Culture Secretary Lucy Frazer has said she wants to build a clear picture of what the TV of the future looks like.
Addressing an audience of broadcasters and production companies at the RTS Cambridge convention, Ms Frazer said she was launching a new programme of work alongside a call for evidence from the regulator Ofcom.
“My department will undertake a six-month research project looking at changing viewing habits, and technologies that will impact how shows are brought to our screen both now and in the decades to come, acknowledging always the importance of access,” she said.
“I recognise that the future of TV is not just about pipes and wires, the way it appears on our screens and how people access it,” adding that the DCMS was also working with industry and Ofcom consider the impact of specific new technologies like AI.
Ahead of the next stage of the media bill, which Ms Frazer said had been built on consultation, she recognised there were concerns around extending content regulation to video on demand services. The rules should be the same when you’re watching TV the same rules that apply to a new Channel 4 series or a new Sky Documentary.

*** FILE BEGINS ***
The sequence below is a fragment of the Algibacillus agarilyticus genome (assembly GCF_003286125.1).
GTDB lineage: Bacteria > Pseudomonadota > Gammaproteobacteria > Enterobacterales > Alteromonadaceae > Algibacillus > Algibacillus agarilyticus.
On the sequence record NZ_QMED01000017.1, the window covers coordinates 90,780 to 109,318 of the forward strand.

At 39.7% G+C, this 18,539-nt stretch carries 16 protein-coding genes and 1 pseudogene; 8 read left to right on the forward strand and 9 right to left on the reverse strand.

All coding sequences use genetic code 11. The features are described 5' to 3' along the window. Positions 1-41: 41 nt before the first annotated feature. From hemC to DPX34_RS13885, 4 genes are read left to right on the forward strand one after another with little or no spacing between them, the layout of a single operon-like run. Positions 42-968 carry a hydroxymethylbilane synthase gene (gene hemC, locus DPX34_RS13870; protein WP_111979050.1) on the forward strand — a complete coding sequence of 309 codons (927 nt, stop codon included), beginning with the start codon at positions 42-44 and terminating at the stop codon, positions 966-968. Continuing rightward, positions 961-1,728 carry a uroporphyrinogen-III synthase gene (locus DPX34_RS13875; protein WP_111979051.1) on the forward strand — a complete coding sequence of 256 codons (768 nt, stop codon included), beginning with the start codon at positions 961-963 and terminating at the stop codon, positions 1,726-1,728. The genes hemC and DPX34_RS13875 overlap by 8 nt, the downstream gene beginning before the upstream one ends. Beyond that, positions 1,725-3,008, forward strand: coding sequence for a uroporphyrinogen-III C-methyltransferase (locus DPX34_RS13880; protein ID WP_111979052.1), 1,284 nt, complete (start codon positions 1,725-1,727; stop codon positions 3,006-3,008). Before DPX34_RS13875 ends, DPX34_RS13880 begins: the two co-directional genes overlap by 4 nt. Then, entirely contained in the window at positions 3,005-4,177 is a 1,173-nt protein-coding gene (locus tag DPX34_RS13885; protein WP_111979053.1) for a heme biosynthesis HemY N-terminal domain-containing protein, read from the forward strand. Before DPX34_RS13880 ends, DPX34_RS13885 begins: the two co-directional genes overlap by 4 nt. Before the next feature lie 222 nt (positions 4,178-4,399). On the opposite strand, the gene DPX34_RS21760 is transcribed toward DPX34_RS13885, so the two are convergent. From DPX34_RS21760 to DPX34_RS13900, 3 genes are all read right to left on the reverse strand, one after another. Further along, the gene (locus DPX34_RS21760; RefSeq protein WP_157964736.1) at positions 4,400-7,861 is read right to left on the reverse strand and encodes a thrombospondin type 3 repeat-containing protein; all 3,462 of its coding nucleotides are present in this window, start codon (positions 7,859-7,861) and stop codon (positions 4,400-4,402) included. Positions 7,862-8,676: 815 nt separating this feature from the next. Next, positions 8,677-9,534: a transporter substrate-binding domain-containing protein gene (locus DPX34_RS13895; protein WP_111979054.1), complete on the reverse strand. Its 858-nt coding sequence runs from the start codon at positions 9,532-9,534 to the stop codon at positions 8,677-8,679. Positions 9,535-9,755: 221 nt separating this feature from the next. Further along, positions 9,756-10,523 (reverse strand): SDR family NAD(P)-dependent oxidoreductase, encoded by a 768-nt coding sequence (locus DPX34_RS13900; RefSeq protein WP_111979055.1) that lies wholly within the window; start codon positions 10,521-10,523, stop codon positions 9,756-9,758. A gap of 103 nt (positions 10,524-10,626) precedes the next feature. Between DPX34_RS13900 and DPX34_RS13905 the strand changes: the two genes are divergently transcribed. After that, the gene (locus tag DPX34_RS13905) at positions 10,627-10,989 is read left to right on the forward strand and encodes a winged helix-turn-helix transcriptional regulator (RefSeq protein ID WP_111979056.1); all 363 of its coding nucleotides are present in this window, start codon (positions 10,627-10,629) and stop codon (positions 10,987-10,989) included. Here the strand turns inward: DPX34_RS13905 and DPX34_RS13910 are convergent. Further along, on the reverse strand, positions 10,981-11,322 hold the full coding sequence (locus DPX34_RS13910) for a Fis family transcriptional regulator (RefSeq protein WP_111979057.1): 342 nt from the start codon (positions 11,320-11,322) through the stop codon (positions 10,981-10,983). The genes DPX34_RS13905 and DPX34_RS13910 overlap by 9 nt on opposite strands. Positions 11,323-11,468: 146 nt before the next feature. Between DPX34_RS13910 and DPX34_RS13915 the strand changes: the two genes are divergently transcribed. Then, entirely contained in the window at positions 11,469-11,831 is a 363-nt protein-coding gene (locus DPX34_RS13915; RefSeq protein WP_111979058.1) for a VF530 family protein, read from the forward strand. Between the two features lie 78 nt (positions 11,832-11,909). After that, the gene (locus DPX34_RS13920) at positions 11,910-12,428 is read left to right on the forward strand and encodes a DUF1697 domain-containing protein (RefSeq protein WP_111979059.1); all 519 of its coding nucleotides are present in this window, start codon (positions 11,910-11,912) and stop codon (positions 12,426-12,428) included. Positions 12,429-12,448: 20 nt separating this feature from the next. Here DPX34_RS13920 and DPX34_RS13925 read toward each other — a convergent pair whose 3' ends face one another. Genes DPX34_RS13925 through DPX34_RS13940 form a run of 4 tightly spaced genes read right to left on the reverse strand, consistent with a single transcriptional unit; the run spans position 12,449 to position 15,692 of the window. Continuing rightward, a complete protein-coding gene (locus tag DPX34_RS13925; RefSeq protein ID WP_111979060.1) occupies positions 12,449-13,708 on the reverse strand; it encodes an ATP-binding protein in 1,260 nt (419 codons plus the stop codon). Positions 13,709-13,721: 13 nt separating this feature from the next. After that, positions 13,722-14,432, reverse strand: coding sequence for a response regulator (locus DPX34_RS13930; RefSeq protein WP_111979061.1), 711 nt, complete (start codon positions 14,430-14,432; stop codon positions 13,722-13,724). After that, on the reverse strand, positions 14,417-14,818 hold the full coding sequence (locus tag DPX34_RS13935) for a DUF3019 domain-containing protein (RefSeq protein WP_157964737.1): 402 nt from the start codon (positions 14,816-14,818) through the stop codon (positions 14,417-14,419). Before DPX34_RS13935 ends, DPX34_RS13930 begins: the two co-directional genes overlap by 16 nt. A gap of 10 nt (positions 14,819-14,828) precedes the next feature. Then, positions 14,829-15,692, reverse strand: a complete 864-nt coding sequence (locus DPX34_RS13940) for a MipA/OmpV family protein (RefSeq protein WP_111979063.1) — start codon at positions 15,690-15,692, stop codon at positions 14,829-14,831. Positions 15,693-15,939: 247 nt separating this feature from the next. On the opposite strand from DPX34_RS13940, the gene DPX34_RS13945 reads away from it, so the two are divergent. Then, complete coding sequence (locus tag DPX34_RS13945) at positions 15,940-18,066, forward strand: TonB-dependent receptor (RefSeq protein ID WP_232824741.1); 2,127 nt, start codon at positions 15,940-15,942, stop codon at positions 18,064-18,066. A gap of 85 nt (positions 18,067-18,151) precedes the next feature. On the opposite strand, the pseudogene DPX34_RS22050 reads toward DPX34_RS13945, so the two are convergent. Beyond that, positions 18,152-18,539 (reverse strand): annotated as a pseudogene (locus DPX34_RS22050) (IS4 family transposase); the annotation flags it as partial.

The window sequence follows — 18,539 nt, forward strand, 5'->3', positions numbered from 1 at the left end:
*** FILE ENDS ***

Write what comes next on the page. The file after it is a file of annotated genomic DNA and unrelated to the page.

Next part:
“74% of homes now have a smart TV connected to the internet. And this has spawned hundreds of new, mostly internet-based TV channels, which have created yet another innovative way for audiences to enjoy their favourite shows.
“But whilst this shift is an exciting one, it’s our job to look at those channels that fall outside our existing regulations and to make sure people are not left behind by this move to digital. That’s why we’re going to consult on whether we need to extend regulation to these unregulated channels and electronic programming guides, and if so, how.”
The culture secretary’s appearance at the University-owned West Road Concert Hall – she’s also the MP for South East Cambridgeshire – was acknowledged given the reluctance of some of her predecessors to participate fully.